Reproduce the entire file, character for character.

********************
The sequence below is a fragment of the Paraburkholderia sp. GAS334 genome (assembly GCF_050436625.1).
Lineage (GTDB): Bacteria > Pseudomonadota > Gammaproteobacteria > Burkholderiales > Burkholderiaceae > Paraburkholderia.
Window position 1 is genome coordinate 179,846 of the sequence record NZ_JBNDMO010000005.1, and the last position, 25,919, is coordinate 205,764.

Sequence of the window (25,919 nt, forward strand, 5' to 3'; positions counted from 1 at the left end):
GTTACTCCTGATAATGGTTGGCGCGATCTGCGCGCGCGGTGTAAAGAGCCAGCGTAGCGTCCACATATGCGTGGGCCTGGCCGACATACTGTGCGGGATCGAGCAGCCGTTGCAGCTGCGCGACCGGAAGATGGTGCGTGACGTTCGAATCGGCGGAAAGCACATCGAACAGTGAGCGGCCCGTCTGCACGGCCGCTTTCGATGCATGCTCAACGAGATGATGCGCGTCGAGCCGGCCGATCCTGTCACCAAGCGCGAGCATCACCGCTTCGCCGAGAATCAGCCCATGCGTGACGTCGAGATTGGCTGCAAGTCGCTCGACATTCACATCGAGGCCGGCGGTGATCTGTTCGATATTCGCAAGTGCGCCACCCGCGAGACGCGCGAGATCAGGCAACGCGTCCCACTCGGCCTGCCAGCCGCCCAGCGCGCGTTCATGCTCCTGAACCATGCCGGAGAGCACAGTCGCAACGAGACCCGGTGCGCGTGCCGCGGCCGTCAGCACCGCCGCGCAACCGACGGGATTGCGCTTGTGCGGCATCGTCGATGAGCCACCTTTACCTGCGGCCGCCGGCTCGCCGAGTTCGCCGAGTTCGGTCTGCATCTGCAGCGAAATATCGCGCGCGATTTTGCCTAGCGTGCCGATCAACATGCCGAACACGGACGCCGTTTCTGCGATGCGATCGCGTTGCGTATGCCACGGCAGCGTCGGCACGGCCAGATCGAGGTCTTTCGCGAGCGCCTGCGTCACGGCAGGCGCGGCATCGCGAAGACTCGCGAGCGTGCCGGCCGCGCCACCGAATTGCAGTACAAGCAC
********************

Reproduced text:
The sequence below is a fragment of the Paraburkholderia sp. GAS334 genome (assembly GCF_050436625.1).
Lineage (GTDB): Bacteria > Pseudomonadota > Gammaproteobacteria > Burkholderiales > Burkholderiaceae > Paraburkholderia.
Window position 1 is genome coordinate 179,846 of the sequence record NZ_JBNDMO010000005.1, and the last position, 25,919, is coordinate 205,764.

Sequence of the window (25,919 nt, forward strand, 5' to 3'; positions counted from 1 at the left end):
GTTACTCCTGATAATGGTTGGCGCGATCTGCGCGCGCGGTGTAAAGAGCCAGCGTAGCGTCCACATATGCGTGGGCCTGGCCGACATACTGTGCGGGATCGAGCAGCCGTTGCAGCTGCGCGACCGGAAGATGGTGCGTGACGTTCGAATCGGCGGAAAGCACATCGAACAGTGAGCGGCCCGTCTGCACGGCCGCTTTCGATGCATGCTCAACGAGATGATGCGCGTCGAGCCGGCCGATCCTGTCACCAAGCGCGAGCATCACCGCTTCGCCGAGAATCAGCCCATGCGTGACGTCGAGATTGGCTGCAAGTCGCTCGACATTCACATCGAGGCCGGCGGTGATCTGTTCGATATTCGCAAGTGCGCCACCCGCGAGACGCGCGAGATCAGGCAACGCGTCCCACTCGGCCTGCCAGCCGCCCAGCGCGCGTTCATGCTCCTGAACCATGCCGGAGAGCACAGTCGCAACGAGACCCGGTGCGCGTGCCGCGGCCGTCAGCACCGCCGCGCAACCGACGGGATTGCGCTTGTGCGGCATCGTCGATGAGCCACCTTTACCTGCGGCCGCCGGCTCGCCGAGTTCGCCGAGTTCGGTCTGCATCTGCAGCGAAATATCGCGCGCGATTTTGCCTAGCGTGCCGATCAACATGCCGAACACGGACGCCGTTTCTGCGATGCGATCGCGTTGCGTATGCCACGGCAGCGTCGGCACGGCCAGATCGAGGTCTTTCGCGAGCGCCTGCGTCACGGCAGGCGCGGCATCGCGAAGACTCGCGAGCGTGCCGGCCGCGCCACCGAATTGCAGTACAAGCAC